You should probably stop talking about it with him. You've given him the information, now let him think it over in his own good time. I'm guessing that he's secretly hoping for something miraculous, the sort of fake instant weight loss plans you see advertised, and it will take a while for it to sink in that no, he is going to have to work at this. Meanwhile, you can be cooking healthier meals for the pair of you and showing by example how weight loss really works, and something that might work is to take up a form of exercise together.

Congratulations on moving in together! It's lovely, but even if you've half-lived together before, it's quite a bit of adjustment, I found.
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Old 06-16-2011, 10:52 PM   #9
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@Nola - he actually does ask from time or time what I'm reading or commenting on, or he looks over my shoulder occasionally. We'll see how it turns out.

@Esofia - You're right - I'm sure he just needs to get his own motivation in due time. I guess I just have a low tolerance when I hear friends complaining about a situation that they could do something about. Not to say that losing weight is easy, I know that, but it just bugs me when he doesn't even TRY >_< and you're right, when we half-lived together some of his habits didn't really bug me (and vice versa) but now it's much different. An adjustment indeed!
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Old 06-17-2011, 04:13 AM   #10
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I agree with what one poster said about "cant make someone change, they have to do it themselves". Maybe when he sees and realises your effort it will spur him on. I guess we have all at one stage put weight loss off and say I will start tomorrow, the next day etc... So maybe this is him doing it.

There are also some dishes you could cook than encorporate veggies, but adding a sauce almost masks the flavour of the veggies. I like veggies, but can say that if you make something like spaghetti bolognese or a chicken curry and add peppers mushrooms etc he may well enjoy it, once he gets over the mindset of, ohh theres veggies in this I wont like it. The good thing is the longer you let them cook the more the vegetables break down so they wont stand out as much either. I have often left a batch of curry in the oven for a few hours, no problem.
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Old 06-17-2011, 07:56 PM   #11
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A very key part of developing a sustainable plan, is guiding the diet to match the habits of the person. IE, if somebody is detail and facts oriented, he/she may like deliving into calories/carbs/vitamins/fiber/protien etc. If somebody is a procrastinator who tends to say "That sounds too complicated to bother with..." then establishing a routine that can be repeated without thinking, may be the answer. Somebody that gets bored easily may need to explore a wide variety of foods and spices.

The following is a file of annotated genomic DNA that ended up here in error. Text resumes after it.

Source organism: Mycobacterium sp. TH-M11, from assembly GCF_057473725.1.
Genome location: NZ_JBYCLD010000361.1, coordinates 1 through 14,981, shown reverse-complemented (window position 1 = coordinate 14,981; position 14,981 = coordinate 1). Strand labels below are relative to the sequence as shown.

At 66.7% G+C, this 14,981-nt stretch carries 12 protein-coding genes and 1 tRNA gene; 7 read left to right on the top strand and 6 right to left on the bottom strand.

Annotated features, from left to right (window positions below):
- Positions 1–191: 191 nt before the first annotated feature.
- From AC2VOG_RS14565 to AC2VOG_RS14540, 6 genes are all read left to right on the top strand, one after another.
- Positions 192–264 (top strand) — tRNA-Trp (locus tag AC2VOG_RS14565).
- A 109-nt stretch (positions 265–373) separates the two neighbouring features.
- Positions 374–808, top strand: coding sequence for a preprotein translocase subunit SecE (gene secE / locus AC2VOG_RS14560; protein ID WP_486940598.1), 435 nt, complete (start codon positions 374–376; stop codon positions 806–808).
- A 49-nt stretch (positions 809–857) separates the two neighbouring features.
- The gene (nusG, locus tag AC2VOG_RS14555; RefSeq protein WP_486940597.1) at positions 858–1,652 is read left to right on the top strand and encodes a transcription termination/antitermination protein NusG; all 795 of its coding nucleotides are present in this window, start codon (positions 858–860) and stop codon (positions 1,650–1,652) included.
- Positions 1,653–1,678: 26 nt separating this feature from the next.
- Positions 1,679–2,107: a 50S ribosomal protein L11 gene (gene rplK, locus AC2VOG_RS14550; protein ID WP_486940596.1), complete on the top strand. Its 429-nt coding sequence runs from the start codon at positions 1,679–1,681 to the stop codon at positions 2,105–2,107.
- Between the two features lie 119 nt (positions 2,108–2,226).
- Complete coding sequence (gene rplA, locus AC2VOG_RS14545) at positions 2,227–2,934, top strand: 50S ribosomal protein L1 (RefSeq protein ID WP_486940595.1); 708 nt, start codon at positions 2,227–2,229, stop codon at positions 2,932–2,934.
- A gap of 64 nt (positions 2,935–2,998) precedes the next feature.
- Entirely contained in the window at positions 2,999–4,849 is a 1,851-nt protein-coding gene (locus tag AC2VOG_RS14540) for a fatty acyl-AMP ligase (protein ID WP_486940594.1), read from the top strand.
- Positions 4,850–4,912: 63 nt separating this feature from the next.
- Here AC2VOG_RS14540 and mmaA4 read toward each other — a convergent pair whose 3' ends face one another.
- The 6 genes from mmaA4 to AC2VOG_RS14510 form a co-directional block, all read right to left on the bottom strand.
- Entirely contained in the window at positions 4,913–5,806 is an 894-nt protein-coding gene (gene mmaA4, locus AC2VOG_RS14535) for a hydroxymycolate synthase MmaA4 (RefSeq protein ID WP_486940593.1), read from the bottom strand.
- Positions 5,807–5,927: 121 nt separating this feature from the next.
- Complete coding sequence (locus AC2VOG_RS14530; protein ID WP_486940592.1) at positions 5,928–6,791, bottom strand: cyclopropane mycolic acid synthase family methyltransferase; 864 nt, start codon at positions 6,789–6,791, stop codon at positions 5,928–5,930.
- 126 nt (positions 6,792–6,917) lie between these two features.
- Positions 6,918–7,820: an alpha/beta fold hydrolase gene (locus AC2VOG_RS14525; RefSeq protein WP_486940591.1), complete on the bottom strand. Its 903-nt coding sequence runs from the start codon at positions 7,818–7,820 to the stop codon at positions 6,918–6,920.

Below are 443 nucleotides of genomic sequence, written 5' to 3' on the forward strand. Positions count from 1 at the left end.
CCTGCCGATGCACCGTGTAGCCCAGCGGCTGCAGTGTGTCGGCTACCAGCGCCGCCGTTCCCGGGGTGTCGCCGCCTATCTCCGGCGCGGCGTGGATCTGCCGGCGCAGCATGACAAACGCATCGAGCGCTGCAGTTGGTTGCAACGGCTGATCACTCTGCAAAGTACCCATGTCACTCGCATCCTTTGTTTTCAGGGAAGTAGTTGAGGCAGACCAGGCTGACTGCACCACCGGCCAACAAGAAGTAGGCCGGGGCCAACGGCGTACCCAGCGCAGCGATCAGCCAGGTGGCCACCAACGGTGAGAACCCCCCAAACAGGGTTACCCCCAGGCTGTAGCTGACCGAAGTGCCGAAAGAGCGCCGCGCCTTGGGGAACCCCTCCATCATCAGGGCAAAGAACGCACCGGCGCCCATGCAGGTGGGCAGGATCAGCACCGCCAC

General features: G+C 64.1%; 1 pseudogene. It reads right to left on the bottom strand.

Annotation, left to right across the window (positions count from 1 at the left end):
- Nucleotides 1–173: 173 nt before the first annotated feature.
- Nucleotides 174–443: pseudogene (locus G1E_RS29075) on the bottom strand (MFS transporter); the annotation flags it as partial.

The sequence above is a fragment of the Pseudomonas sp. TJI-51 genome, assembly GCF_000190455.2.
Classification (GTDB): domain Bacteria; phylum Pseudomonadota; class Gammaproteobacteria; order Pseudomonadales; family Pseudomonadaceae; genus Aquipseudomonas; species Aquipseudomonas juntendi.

Identify his personality and attitude towards things, it could clue you toward what kind of diet can work for him.
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Old 06-21-2011, 02:16 PM   #12
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Michi - it bugs me when people are like that too! For us, one of the big things we had to learn once we moved in together was to let the other person make their own mistakes and not get too worked up because they were doing something we'd do an entirely different way. Neither of us likes to be nagged, after all. You do adjust, don't worry. We've been together five years and living together four, and by now I honestly can't imagine living without him.
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Old 06-28-2011, 04:15 PM   #13
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The blunt of it is if a person truely doesnt want to lose weight they won't. Weight loss is about sacrifice and change. If you are unwilling to do either there it wont matter. If you arent willing to put down the bag of chips and pick up the apple instead its going to be impossible. If your boyfriend won't do any of the things needed then its not so much that he doesnt like them its that he doesnt dislike having extra weight more. Untill that thing clicks in his brain that says "I WANT to change" he wont.

Also I am not judging, I am completely the same as your boyfriend. The only difference is maybe Ive come to understand it and try to fight it now.
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Old 08-05-2011, 11:15 PM   #14
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I totally agree with Jayded1. He has to want to make a change. Food is such a part of our culture, it is really hard to change when you want to let alone when you maybe don't really want to.

I am a huge fan of personal responsibility. Make sure that his lack of motivation doesn't derail your efforts! Keep plugging on your own positive lifestyle and he may just follow.
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Old 10-16-2011, 07:04 PM   #15
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I would let him make up his own mind. Trying to motivate someone else is a pretty difficult task.